Now, Here’s How Frost Could Really Energize its Email List-Building
Email list-building is the mandate of many restaurant owners and groups.
Privy has a variety of additional features that could make Frost’s results even more interesting. (As a reminder, we’re not paid by Privy to share this with you, just educating you on how you can do more with digital marketing to attract and engage customers.)
- The previously mentioned Privy pop-ups can be triggered to occur when the browser detects that a site visitor’s cursor has moved to the top, indicating their intent to leave the site. This is called an “Exit Intent”-triggered pop-up.
- Pop-ups can be limited to desktop site visitors — but I’m writing this in 2015, so it absolutely makes sense to target mobile users as well.
- Privy offers this quiet but powerful “landing page” tool wherein social media fans and followers can see their own (mobile-friendly) offers from links shared on those social networks.
- Privy can integrate with just about every major email marketing service that small and large restaurants use — Mailchimp, Emma, Constant Contact, Mad Mimi, Benchmark, GetResponse, Infusionsoft, and for the bigger restaurant groups: Fishbowl.
- The Privy branding can be removed.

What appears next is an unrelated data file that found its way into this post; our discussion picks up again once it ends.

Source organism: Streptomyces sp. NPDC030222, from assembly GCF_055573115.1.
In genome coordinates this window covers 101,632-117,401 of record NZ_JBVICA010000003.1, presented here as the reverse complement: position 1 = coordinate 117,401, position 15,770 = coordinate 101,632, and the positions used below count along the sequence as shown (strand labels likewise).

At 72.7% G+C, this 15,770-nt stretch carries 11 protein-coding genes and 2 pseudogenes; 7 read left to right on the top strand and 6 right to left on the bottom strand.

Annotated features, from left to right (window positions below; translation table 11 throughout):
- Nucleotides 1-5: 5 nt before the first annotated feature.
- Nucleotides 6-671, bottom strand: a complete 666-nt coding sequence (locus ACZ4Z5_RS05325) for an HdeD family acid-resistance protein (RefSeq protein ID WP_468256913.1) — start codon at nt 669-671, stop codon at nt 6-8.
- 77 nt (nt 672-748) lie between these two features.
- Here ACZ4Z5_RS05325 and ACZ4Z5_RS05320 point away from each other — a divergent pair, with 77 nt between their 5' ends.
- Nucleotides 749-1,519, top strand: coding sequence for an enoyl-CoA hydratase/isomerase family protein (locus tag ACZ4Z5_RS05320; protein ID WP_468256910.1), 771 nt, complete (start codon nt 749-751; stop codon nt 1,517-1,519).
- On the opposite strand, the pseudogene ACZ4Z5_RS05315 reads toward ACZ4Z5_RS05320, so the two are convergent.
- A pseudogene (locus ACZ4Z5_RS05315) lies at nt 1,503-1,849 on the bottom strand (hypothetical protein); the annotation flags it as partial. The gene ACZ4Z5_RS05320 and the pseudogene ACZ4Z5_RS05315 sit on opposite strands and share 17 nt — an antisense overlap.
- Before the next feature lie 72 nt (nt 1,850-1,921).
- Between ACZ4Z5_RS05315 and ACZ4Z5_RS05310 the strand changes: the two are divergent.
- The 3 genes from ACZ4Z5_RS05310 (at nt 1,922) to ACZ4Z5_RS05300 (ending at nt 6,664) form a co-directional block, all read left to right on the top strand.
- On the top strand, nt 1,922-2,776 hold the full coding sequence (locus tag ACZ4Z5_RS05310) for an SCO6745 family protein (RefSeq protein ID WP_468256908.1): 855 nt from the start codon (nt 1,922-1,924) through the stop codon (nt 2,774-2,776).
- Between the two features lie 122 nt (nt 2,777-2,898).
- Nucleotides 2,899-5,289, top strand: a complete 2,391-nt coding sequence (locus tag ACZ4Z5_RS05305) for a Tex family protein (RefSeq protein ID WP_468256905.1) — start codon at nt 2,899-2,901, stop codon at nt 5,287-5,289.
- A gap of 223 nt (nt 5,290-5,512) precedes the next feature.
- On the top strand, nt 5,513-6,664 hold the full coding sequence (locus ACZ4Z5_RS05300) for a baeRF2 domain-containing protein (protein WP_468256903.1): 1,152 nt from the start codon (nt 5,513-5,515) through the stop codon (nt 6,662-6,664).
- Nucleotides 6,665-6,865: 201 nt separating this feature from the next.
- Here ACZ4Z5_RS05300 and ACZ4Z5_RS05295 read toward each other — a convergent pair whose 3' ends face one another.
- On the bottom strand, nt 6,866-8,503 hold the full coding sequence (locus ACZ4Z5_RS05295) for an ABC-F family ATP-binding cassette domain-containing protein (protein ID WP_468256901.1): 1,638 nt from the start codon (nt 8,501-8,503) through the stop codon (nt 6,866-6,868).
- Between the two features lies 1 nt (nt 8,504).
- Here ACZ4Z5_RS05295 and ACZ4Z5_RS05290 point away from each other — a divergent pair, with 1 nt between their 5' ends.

The Fishbowl integration is particularly impressive here. Fishbowl has their own platform for sending single-use, short-term redemption offer codes, so the fact that Privy was able to land this is no small thing, and it really benefits the bigger brands out there.
For instance, I’ve tested Bruegger’s Bagels use with Privy and it works exactly as you would hope as a restaurateur:
- You can create a clean and simple, branded offer for social followers and email subscribers.
- You can implement single-use redemption codes (that auto-expire within a certain amount of time).
- You can send automated email reminders through Privy to remind customers of the impending expiration.
- You get specific details on redemptions, and can then segment your customer list from there.
- You can keep on using your existing email marketing service provider.
You can use any number of other tools out there for energizing your email list-building like Frost is doing. OptinMonster is a very popular one in the non-restaurant world, for example.
What I think makes Privy most interesting for brick and mortar establishments like restaurants is the offer code tracking, the social media integration, and the integration with so many existing email service providers — especially ones that restaurants use.
The worlds of email and social are merging. There’s a great opportunity to blend your marketing efforts in such a way that they blend what you’re doing to attract and engage customers via social with what you’re doing to attract and engage customers via email. They don’t have to live in two separate, but consistent realms.
Frost is starting to see what’s possible in order to build a powerful email list. Now, what will you do to do the same, while engaging your social media following as well?